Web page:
Dissertation
Dissertation > Medicine, health > Neurology and psychiatry > Neurology > Brain diseases > Epilepsy

Protective Effects and Mechanisms of EGCG on Pentylenetetrazole-induced Seizures in Rats

Author XieTao
Tutor WangWeiPing
School Hebei Medical University
Course Neurology
Keywords PTZ epilepsy oxidative stress EGCG learning andmemory neuroprotective effect
CLC R742.1
Type PhD thesis
Year 2012
Downloads 200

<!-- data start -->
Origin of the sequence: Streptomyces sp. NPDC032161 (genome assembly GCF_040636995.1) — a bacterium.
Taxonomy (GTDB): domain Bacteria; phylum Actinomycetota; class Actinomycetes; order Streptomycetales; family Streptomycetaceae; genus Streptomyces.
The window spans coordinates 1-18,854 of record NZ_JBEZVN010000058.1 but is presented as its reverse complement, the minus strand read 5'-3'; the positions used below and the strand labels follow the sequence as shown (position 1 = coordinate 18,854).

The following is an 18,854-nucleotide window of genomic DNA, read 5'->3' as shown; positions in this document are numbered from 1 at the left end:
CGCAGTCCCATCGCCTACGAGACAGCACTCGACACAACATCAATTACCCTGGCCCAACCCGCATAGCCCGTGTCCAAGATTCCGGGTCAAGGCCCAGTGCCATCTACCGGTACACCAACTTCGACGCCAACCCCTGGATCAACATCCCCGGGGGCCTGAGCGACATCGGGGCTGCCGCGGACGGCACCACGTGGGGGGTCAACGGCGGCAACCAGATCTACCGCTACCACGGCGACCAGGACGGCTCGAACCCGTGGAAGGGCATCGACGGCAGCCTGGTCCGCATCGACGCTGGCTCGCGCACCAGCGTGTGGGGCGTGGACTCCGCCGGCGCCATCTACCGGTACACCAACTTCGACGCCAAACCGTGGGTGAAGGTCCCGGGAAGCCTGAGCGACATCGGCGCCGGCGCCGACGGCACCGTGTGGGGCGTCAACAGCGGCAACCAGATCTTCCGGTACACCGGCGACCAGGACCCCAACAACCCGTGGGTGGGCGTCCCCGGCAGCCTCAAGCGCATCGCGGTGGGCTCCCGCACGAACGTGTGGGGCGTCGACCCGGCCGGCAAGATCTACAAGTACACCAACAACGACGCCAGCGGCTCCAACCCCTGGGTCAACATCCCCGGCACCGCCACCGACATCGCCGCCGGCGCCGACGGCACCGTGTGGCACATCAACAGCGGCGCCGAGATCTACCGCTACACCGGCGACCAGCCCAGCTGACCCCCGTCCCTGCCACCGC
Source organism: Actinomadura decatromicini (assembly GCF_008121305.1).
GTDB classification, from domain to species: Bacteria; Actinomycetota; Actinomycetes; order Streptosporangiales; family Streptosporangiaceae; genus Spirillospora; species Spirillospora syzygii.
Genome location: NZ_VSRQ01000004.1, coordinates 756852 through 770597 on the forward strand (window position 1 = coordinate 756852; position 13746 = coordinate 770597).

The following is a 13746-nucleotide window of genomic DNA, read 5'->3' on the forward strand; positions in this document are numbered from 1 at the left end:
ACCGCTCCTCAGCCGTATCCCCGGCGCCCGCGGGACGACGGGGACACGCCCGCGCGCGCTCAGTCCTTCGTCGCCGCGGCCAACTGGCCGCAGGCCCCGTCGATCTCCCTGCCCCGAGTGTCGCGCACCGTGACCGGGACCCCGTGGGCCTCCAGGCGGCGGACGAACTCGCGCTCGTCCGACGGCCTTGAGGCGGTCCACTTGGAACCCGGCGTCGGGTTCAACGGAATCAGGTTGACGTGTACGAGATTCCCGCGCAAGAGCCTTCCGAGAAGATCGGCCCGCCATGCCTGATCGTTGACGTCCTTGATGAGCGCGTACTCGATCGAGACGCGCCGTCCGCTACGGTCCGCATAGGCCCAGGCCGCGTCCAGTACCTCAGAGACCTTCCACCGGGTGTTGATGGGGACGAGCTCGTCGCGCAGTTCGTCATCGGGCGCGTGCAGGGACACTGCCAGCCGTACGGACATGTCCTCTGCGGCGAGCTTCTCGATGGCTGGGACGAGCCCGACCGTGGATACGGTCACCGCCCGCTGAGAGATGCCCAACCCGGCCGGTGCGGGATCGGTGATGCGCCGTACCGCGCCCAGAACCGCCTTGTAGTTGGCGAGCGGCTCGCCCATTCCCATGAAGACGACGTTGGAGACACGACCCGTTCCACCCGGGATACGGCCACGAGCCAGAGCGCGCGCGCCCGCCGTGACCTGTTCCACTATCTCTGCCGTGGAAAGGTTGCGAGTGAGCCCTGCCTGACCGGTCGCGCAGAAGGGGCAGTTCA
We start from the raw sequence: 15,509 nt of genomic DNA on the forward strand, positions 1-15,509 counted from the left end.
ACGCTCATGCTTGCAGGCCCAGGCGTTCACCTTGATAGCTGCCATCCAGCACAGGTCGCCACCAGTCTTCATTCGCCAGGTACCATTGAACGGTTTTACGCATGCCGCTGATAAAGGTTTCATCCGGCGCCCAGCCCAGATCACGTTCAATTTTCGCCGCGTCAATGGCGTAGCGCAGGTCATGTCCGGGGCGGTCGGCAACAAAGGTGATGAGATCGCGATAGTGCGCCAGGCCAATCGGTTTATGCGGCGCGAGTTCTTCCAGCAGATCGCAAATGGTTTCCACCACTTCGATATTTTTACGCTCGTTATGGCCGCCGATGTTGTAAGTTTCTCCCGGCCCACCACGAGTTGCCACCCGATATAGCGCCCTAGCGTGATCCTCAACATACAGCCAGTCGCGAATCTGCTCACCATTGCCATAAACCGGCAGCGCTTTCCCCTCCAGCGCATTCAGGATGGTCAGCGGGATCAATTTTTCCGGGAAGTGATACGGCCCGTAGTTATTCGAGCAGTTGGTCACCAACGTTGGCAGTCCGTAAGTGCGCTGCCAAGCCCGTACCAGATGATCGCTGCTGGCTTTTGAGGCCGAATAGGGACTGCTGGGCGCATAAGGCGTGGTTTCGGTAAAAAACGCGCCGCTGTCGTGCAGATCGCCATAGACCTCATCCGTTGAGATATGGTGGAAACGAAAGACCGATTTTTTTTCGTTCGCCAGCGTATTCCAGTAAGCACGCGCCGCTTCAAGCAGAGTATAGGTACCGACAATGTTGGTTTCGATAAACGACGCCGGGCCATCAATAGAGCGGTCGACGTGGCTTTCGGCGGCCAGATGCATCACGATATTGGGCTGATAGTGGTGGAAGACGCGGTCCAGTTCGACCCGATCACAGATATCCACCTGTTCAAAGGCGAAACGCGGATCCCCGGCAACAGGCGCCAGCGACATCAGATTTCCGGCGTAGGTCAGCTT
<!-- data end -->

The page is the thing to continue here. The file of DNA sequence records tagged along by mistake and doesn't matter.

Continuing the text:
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Epilepsy, one of the most common neurological disorders, affects1%ofthe world population. Among the50million epilepsy patients, about30%suffering with intractable epilepsy, most of which were temple lobe epilepsy.Many patients with epilepsy have been diagnosed with affective andpersonality disorders. Clinical investigations have shown that over half of theepileptic patients suffer from cognitive impairment. A variety of factory canadversely affect the cognition in patients with epilepsy, including the etiologyof the seizures, seizure type, and psychosocial problems. Another factor thatmay affect cognition is antiepileptic drugs (AEDs). Thus there is an urgentneed to find new drugs that can suppress seizures effectively and preventcognitive decline in the meantime.Oxidative stress, which has has been recognized to play an importantrole in pathophysiology of neurological diseases such as Amyotrophic LateralSclerosis (ALS), Parkinson’s disease (PD) and Alzheimer’s disease (AD),aswell as in epilepsy pathophysiolocy. Reactive oxygen species have beenshown in the initial phases of seizure. When the free radical generationexceeds the antioxidant defence, oxidative damage of cellular maromoleculesincluding DNA, cell lipids, protein will be happen. Lots studies havedemonstrated oxidative damage in epileptic rat model.Temporal lobe epilepsy is most commonly associated with hippocampusneuron loss. This is a result of epilepsy but also can reorganize the networkand induce seizures recrudescence. Seizures induce a mixed pattern of celldeath that includes features consistent with both apoptosis and necrosis.Mitochondrion linked apoptosis like signaling pathways has been describedafter seizures. The Bcl-2family comprises proapoptotic and antiapoptoticproteins. The disorder of the ratio of Bcl-2to Bax will increase the mitochondrial membrane permeability and release cytochrome c frommitochondria, and then activate caspase-3to induce apoptosis.Researches have shown that antioxidative agent such as VitC, VitE couldeffectively suppress epilepsy in animal models. As a result, medicinal plantsrecently have given particular attention as a protective agent against epilepsyand oxidative stress. Centella asiatica, curcumin and Emblica officinalis havebeen shown could suppress epilepsy effectively and mitigate oxidative damage.Epigallocatechin-3-gallate (EGCG), the main polyhenol of green tea, has beencharacterized as having anti-oxidant, anti-inflammatory and anti-apoptoticproterties. EGCG anti-oxidant property may be stronger than VitC and Vit E16times and18times. EGCG could demonstrate the antioxidative propertythrough act on the free radical, iron-chelating and increasing the body’sendogenous antioxidants to reduce oxidative damage. In vivo, EGCG couldcross the blood-brain barrier, direct exerting neuroprotective effects. Recentresearches demonstrated that EGCG could attenuate cognitive impairmentinduced by lead, alcohol and diabetes mellitus. Furthermore, EGCG couldenhance the normal rats’ leanring ability. EGCG also could showneuroprotection effect on cerebral ischemia and spinal cord injury. In our study,we used PTZ kindled rat to evaluate the effects of EGCG on seizures,seizure-induced neuron loss and cognitive impairment and furether explore theunderling mechanisms.Part Ⅰ Effects of EGCG on pentylenetetrazole-induced kindling and theunderlying mechanismsObjective: To establish a chronic epileptic rat model kindled by PTZ andobserve the effects of EGCG on pentylenetetrazole-induced kindling and thechanges of oxidative stress parameter (malondialdenhyde and glutathione) inkindled rats, evaluate the antiepilepsy property of EGCG and further explorethe underlying mechanisms.Methods: Adult male Spraque-Dawley (SD) rats weighting180-220g,obstained from Hebei Medical University, were housed in groups of four tofive per cage in a room that was maintained at a constant temperature and humidity. Prior to the experiments, EGCG and PTZ were dissolved inphysiological saline. Then, PTZ was injected intraperitoneally on alternate dayin a dose of35mg/kg (13injections total), while EGCG was injectedintraperitoneally daily. The administration work was conducted between08:00-09:00AM. The animals were randomly divided into five groups of tenanimals each group. GroupⅠ(control group) received0.9%saline i.p. everyother day (3.5ml/kg,13injections total), GroupⅡ (PTZ group) receivedsaline pretreatment along with PTZ every other day, Group Ⅲ Ⅳ(PTZ+EGCG group) received EGCG pretreatment in doses of25and50mg/kg, respectively in addition to alternate-day PTZ for13injections. In thesegroups, EGCG was given30min before PTZ; GroupⅤ,(EGCG group)EGCG50mg/kg was administered alone. Animals were observed for30minafter each PTZ administration. The latency to myoclonic jerks and thegeneralized tonic clonic seizures (GTCS) as well as duration of GTCS wererecorded. Seizure stage was evaluated using the following scale stage0: noresponse; Stage1: hyperactivity, vibrissae twitching; Stage2: head nodding,head clonus and myoclonic jerk; Stage3: unilateral forelimb clonus; Stage4:rearing with bilateral forelimb clonus; Stage5: generalized tonic-clonicseizure (GTCS) with loss of postural control.24h after the last administion,the animals were sacrificed and the brains were removed and stored at-80℃to evaluate MDA and GSH levels.Results: In the PTZ group and the EGCG25mg/kg+PTZ group,mortality rate was30%and20%respectively. There was no mortality in thegroups administered50mg/kg EGCG group and control animals. The repeatedadministration of subconvulsive PTZ (35mg/kg) induced severe seizuresduring the13kindling injection. Pretreatment with EGCG dose dependentlydecreased the mean seizure stage as compared to the PTZ group (F (2,22)=25.073, p<0.001). In the control and EGCG group, there was no seizureactivity. The latency to myoclonic jerk (F (2,24)=13.07, p<0.001) and GTCS(F (2,20)=13.056, p<0.001) were dose-dependent increased in PTZ+EGCGgroup as compared to the PTZ group. The latency to myoclonic jerk increased from114.38±12.99s in PTZ group to142.20±20.59and164.51±22.88s inthe groups administered EGCG25mg/kg and50mg/kg respectively,meanwhile the latency to GTCS increased from184.55±52.51in the PTZgroup to243.38±33.30and307.76±49.60in the groups administered EGCG25mg/kg and50mg/kg respectively. Our research also showed that EGCGmarkedly decreased the duration of GTCS from21.82±5.85in the PTZ groupto16.67±2.35and14.29±1.38in the PTZ+EGCG25mg/kg and50mg/kgrespectively. The content of GSH in the PTZ group was significantly lowercompared with that of control group(GSH: control:6.89±0.17mg/g prot,n=10; PTZ:3.42±0.20mg/g prot n=7, p<0.05), and the level of MDA in PTZgroup was much higher than that of control group (MDA: control:1.99±0.13nmol/mg prot, n=10; PTZ:4.66±0.17nmol/mg prot, n=7p<0.05), whilepretreatment with EGCG led to a significant increase in GSH level in adose-dependent manner.(PTZ:3.42±0.20mg/g prot, n=7; PTZ+25mg/kgEGCG:4.79±0.11mg/g prot, n=8; PTZ+50mg/kg EGCG:5.36±0.30mg/gprot n=10). A noticeable decrease in the concentration of MDA was also notedwith the application of EGCG as compared to the PTZ group.(PTZ:4.66±0.17nmol/mg prot, n=7; PTZ+25mg/kg EGCG:3.23±0.12nmol/mg prot,n=8; PTZ+50mg/kg EGCG:2.57±0.27nmol/mg prot n=10). EGCG per secaused no change as compared to the control group (p>0.05).Conclusion: PTZ induced kindling provides a useful model of postseizuredysfunction. The present study showed that EGCG could effectively decreasethe mean seizure stage and the duration of GTCS, EGCG also could increasethe latency to myoclonic jerk and latency to GTCS. We also found that EGCGcould ameliorate the oxidative damage induced by seizures. Thus, EGCGcould successfully suppress PTZ induced kindling and this may be through itsanti-oxidative property.PartⅡ Effects of EGCG on pentylenetetrazole-induced cognitive impairmentand the underling mechanismsObjective: To observe the effects of EGCG on pentylenetetrazole inducedcognitive impairment and synaptic ultrasturcture changes, evaluate the anti-dementia property of EGCG and further explore the underlyingmechanisms.Methods: Adult male Spraque-Dawley (SD) rats weighting180-220g,obstained from Hebei Medical University, were housed in groups of four tofive per cage in a room that was maintained at a constant temperature andhumidity. Prior to the experiments, EGCG and PTZ were dissolved inphysiological saline. Then, PTZ was injected intraperitoneally on alternate dayin a dose of35mg/kg (13injections total). While EGCG was injectedintraperitoneally daily. The administration work was conducted between08:00-09:00AM. The animals were randomly divided into five groups of tenanimals each group. GroupⅠ(control group) received0.9%saline i.p. everyother day (3.5ml/kg,13injections total), GroupⅡ (PTZ group) receivedsaline pretreatment along with PTZ every other day, Group Ⅲ Ⅳ(PTZ+EGCG group) received EGCG pretreatment in doses of25and50mg/kg, respectively in addition to alternate-day PTZ for13injections. In thesegroups, EGCG was given30min before PTZ; GroupⅤ,(EGCG group)EGCG50mg/kg was administered alone.24h after the last administration,Morris water maze test was performed. Place navigation test was to test therats’ learning ability. Before the traning started, rats were allowed to swimfreely in the pool for120s without platform. Rats were given two sessions perday for5days. Each session comprised four trials, with an intertribal intervalof60s, and the intersession interval was>2h. In each trail, the rat was gentlyplaced into the pool at the middle of the circular edge in a randomly selectedquadrant, with the nose pointing toward the wall. If rats could not find escapeto the platform within120s by themselves, they were placed on the platformby hand and allowed to remain there for30s and their escape latency wasaccepted as120s. After climbing onto the platform, the animal remained therefor30s before the commencement of the next trial. Spatial probe test: on thesixth day, a probe trial without the platform was assessed, and the time spentin the target quadrant where the platform had been located was recorded.Visible platform trial: to exclude the sensorimotor or motivational factors in rats on learning performance, we added the visible trial on the last day. Ratswere given four trials per day similar to those described above for the hiddenplatform trial, but the escape platform was elevated above water surface2cm,the escape latency and the swimming speed were recorded. After the behaviortest, three rats from each group were anesthetized by10%chloral hydrate andperfused with4%paraformaldehyde solution (containing2.5%glutaraldehyde). The synaptic ultrastructure of the hippocampal CA1are wereobserved through the electron microscopy.Results: In the Morris water maze, all animals showed a progressivedecline in the escape latency with training, and main effects for day (F (4,160)=301.015, p<0.001) and for group (F (4,40)=21.10, p<0.001) were significant.Rats in PTZ group exhibited a significant prolonged of escape latency duringall sessions compared with control group (p<0.05). However, the poorperformance was mitigated by the pretreated with EGCG. These two groupsperformed equivalently to the control group (25mg/kg EGCG+PTZ vs CON,p=0.177;50mg/kg EGCG+PTZ vs CON, p=0.192). On the probe trial, withthe platform removed, there was a significant difference among groups (F (4,44)=6.071, p<0.05). The PTZ group spent significantly less time in the targetquadrant than the control group (p<0.05). In25mg/kg and50mg/kgpre-treatment EGCG groups, the deficits were significantly improved andshowed no difference from control group (25mg/kg EGCG+PTZ vs CON,p=0.065, EGCG+PTZ vs CON, p=0.489). For swimming speed, no significantdifferences were found among the five groups (F (4,38)=1.066, p>0.05). Inaddition, EGCG per se had no effect on cognition. There was no significantdifference in the visible plat form among the groups (p>0.05). The results ofthe width of synaptic cleft: there was a significant difference among thegroups (F(4,99)=19.903, p<0.001), kindled rats significantly enlarged thewidth of synaptic cleft compared to the normal group (P<0.05)(PTZ:26.79±1.92nm; CON:21.6045±2.29nm), while EGCG significantly reduced thesynaptic cleft compared to the PTZ group(p<0.05)(PTZ+25mg/kg EGCG:23.25±1.90nm; PTZ+50mg/kg EGCG:25.52±2.80nm), there was no statistic difference among PTZ+25mg/kg EGCG, PTZ+50mg/kgEGCG andcontrol group; The results of the length of active zone: there was a significantdifference among the group (F(4,99)=56.591, p<0.001), kindled ratssignificantly reduced the active zone compared to the controlgroup(p<0.05)(PTZ:257.17.58±17.58nm; CON:319.00±10.66nm), whileEGCG significantly increased the active zone compared to the PTZgroup(p<0.05)(PTZ+25mg/kg EGCG:308.94±17.24nm; PTZ+50mg/kgEGCG:313.06±15.06nm), there was no statistic difference amongPTZ+25mg/kg EGCG, PTZ+50mg/kgEGCG and control group. Results of thethickness of PSD: there was a significant difference among the groups(F(4,99)=21.150, p<0.001), kindled rats significantly reduced the thickness ofPSD compared to the control group(p<0.05)(PTZ:24.28±2.63nm; CON:32.14±3.32nm), while EGCG significantly increase the PSD thicknesscompared to the PTZ group (p<0.05)(PTZ+25mg/kg EGCG:29.99±3.93nm;PTZ+50mg/kg EGCG:31.14±3.32nm), there was no statistic differenceamong PTZ+25mg/kg EGCG, PTZ+50mg/kgEGCG and control group.Theresults of the synaptic curvature: there was no significant difference among thegroup (p>0.05).(PTZ:1.07±0.41; CON:1.11±0.52; PTZ±25mg/kg EGCG:1.09±0.79; PTZ+50mg/kg EGCG:1.1±0.50). Furthermore, there was nostatistic difference between the EGCG group and control group among thesynaptic parameter (p>0.05).Conclusion: PTZ kindled rat impaired spatial learning and memory withthe abnormal changes in synaptic ultrastructure in hippocampal CA1area.EGCG could ameliorate the cognitive impairment and protect the synapticultrastructure. There might be a close relationship between protective effectsof synaptic ultrastructure and anti-dementia property of EGCG. Furthermore,EGCG per se had no significant effects on cognition.PartⅢ Effects of EGCG on PTZ induced neuron loss and the underlyingmechanisms.Objective: To observe the effects of EGCG on hippocampal neuron lossinduced by PTZ and the effects of EGCG on the PI3K/Akt signaling pathway and the mitochondrial apoptosis-related protein, then evaluate theneuroprotective effects of EGCG and further explore the underlyingmechanisms.Methods: Adult male Spraque-Dawley (SD) rats weighting180-220g,obstained from Hebei Medical University, were housed in groups of four tofive per cage in a room that was maintained at a constant temperature andhumidity. Prior to the experiments, EGCG and PTZ were dissolved inphysiological saline. Then, PTZ was injected intraperitoneally on alternate dayin a dose of35mg/kg (13injections total), while EGCG was injectedintraperitoneally daily. The administration work was conducted between08:00-09:00AM. The animals were randomly divided into four groups of tenanimals each group. GroupⅠ(control group) received0.9%saline i.p. everyother day (3.5ml/kg,13injections total), GroupⅡ (PTZ group) receivedsaline pretreatment along with PTZ every other day, Group Ⅲ Ⅳ(PTZ+EGCG group) received EGCG pretreatment in doses of25and50mg/kg, respectively in addition to alternate-day PTZ for13injections. In thesegroups, EGCG was given30min before PTZ.24h after the last adiminstration,Nissl staining was performed to examine the number of surving neurons inhippocampal CA1and CA3regions in rats. The changes of phosphor-PI3Kp85, phosphor-Akt, Bax, Bcl-2and caspase-3in hippocampus were test bywestern blot.Results: Nissl staining showed that: neurons in CA1and CA3of controlgroup were clear with normal nucleolus, well-distributed karyotin and richnissl bodies in kytoplasm, there was no significantly neuron loss. While in thekindled rats, neuron loss was obviously, with shrunken plasma body andpyknotic nuclei. In the EGCG group, most pyramid cells were normal andonly a few showed chromatin condensation. The number of surviving neurons:compared to the control group, the number of surving neurons in the PTZgroup was significantly decreased (p<0.05)(CA1: PTZ:137.7±25.36; CON:235.8±20.43)(CA3: PTZ:142.2±23.63; CON:252.6±17.02), comparedwith the PTZ gourp, EGCG significantly reduced the neuron loss(p<0.05) (CA1: PTZ+25mg/kg EGCG:217.9±11.14; PTZ+50mg/kg EGCG;223.5±20.82)(CA3: PTZ+25mg/kg EGCG:233.8±13.96; PTZ+50mg/kg EGCG:240.7±18.03). There was no statistic difference among PTZ+25mg/kg EGCG,PTZ+50mg/kgEGCG and control group. Bcl-2protein level: CON:0.72±0.03; PTZ:0.50±0.04; PTZ+25mg/kg EGCG:0.65±0.07; PTZ+50mg/kgEGCG=0.70±0.08. Bax protein level: CON:0.48±0.02; PTZ:0.60±0.03;PTZ+25mg/kg EGCG:0.52±0.01; PTZ+50mg/kg EGCG:0.50±0.03;caspase3protein level: CON:0.28±0.02; PTZ:0.54±0.03; PTZ+25mg/kgEGCG:0.35±0.03; PTZ+50mg/kg EGCG:0.30±0.01. Compared with thecontrol group, the protein level of Bcl-2was significantly lower, while theprotein levels of Bax and caspase-3were significantly higher in the PTZgroup(p<0.05). Compared with the PTZ group, the protein level of Bcl-2wasmarkedly increased, while the protein levels of Bax and caspase-3weremarkedly decreased in the EGCG group (p<0.05). There was no statisticdifference among the PTZ+25mg/kg EGCG, PTZ+50mg/kg EGCG andcontrol group. p-PI3K protein level: CON:0.74±0.05; PTZ:0.45±0.08;PTZ+25mg/kg EGCG:0.64±0.05; PTZ+50mg/kg EGCG:0.70±0.07. p-Aktprotein level: CON:0.78±0.02; PTZ:0.46±0.04; PTZ+25mg/kg EGCG:0.72±0.03; PTZ±50mg/kg EGCG:0.75±0.04. Compared to the controlgroup, the protein levels of p-PI3K and p-Akt were significantlty decreased inthe PTZ group(p<0.05), while the protein levels of p-PI3K and p-Akt weremarkedly increased after EGCG adiminstration (p<0.05), there was no statisticdifference among the group PTZ+25mg/kg EGCG, PTZ+50mg/kg EGCGand control group. There was no significant dfference of the total protein ofPI3K and Akt among the groups.Conclusion: There was a significant neuron loss in PTZ kindled rats.EGCG could attenuate the deficits, and the neuroprotective effects may bethrough promoting the PI3K/Akt signaling pathway and inhibiting themitochondrial apoptosis pathway.